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Sensors 2009, 9(3), 1754-1767;

Optimal Spectral Domain Selection for Maximizing Archaeological Signatures: Italy Case Studies

National Research Council, Institute of Atmospheric Pollution, Via Fosso del Cavaliere, 100, Roma, 00133, Italy
National Research Council, Institute of Methodologies for Environmental Analysis, C.da S. Loja - Zona Industriale, Tito Scalo (PZ), 85050, Italy
Author to whom correspondence should be addressed.
Received: 7 January 2009 / Revised: 10 March 2009 / Accepted: 10 March 2009 / Published: 12 March 2009
(This article belongs to the Section Remote Sensors)
Full-Text   |   PDF [924 KB, uploaded 21 June 2014]


Different landscape elements, including archaeological remains, can be automatically classified when their spectral characteristics are different, but major difficulties occur when extracting and classifying archaeological spectral features, as archaeological remains do not have unique shape or spectral characteristics. The spectral anomaly characteristics due to buried remains depend strongly on vegetation cover and/or soil types, which can make feature extraction more complicated. For crop areas, such as the test sites selected for this study, soil and moisture changes within near-surface archaeological deposits can influence surface vegetation patterns creating spectral anomalies of various kinds. In this context, this paper analyzes the usefulness of hyperspectral imagery, in the 0.4 to 12.8 mm spectral region, to identify the optimal spectral range for archaeological prospection as a function of the dominant land cover. MIVIS airborne hyperspectral imagery acquired in five different archaeological areas located in Italy has been used. Within these archaeological areas, 97 test sites with homogenous land cover and characterized by a statistically significant number of pixels related to the buried remains have been selected. The archaeological detection potential for all MIVIS bands has been assessed by applying a Separability Index on each spectral anomaly-background system of the test sites. A scatterplot analysis of the SI values vs. the dominant land cover fractional abundances, as retrieved by spectral mixture analysis, was performed to derive the optimal spectral ranges maximizing the archaeological detection. This work demonstrates that whenever we know the dominant land cover fractional abundances in archaeological sites, we can a priori select the optimal spectral range to improve the efficiency of archaeological observations performed by remote sensing data. View Full-Text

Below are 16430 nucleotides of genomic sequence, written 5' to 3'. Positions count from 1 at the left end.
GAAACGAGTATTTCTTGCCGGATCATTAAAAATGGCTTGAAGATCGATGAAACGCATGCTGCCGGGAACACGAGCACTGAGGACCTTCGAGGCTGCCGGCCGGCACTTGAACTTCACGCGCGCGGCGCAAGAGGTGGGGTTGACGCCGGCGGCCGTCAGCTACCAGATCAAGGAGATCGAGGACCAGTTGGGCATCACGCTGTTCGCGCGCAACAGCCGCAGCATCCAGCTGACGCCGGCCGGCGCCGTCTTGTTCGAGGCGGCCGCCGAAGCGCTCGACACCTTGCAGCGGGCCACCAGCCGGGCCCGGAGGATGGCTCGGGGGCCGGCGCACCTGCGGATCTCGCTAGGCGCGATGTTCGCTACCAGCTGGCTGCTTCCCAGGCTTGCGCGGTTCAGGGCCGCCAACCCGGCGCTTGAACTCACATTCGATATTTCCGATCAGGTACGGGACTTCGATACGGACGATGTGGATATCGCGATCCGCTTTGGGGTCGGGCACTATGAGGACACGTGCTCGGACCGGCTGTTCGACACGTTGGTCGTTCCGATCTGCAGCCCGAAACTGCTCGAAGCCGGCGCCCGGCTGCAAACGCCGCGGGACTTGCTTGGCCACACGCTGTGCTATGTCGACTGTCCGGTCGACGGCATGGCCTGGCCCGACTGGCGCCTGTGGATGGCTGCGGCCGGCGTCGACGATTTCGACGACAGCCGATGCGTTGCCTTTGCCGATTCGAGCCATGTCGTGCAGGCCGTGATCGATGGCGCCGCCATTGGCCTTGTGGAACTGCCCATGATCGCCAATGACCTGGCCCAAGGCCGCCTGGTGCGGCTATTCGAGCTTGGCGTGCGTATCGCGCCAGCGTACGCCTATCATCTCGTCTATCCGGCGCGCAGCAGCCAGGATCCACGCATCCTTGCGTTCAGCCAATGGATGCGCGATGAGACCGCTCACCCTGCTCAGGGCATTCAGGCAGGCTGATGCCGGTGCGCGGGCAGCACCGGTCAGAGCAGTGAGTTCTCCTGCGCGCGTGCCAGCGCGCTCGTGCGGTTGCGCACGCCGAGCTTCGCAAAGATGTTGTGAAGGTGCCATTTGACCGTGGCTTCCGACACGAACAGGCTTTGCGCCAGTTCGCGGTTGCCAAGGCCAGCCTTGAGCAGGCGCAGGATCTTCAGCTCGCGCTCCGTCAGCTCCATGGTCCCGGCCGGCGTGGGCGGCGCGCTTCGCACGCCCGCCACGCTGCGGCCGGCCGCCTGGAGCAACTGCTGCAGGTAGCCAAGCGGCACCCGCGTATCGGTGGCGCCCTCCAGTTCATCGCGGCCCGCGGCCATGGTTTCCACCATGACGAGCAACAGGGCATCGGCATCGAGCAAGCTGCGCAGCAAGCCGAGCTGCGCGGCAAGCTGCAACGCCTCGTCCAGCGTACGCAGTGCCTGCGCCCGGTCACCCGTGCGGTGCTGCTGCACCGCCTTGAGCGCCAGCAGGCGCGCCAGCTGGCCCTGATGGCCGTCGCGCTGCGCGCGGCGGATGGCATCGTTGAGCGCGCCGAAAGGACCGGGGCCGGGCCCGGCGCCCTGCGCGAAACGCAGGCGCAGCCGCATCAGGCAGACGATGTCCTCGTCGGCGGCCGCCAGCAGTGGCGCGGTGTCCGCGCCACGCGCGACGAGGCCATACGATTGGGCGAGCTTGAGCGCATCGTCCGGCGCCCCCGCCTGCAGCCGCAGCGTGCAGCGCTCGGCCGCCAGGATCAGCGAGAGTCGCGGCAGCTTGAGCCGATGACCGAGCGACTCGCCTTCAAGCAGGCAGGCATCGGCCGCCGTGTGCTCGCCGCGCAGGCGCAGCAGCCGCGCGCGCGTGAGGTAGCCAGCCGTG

Keywords: hyperspectral remote sensing; archaeological spectral features; subsurface structures detection hyperspectral remote sensing; archaeological spectral features; subsurface structures detection
This is an open access article distributed under the Creative Commons Attribution License (CC BY 3.0).

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Cavalli, R.M.; Pascucci, S.; Pignatti, S. Optimal Spectral Domain Selection for Maximizing Archaeological Signatures: Italy Case Studies. Sensors 2009, 9, 1754-1767.

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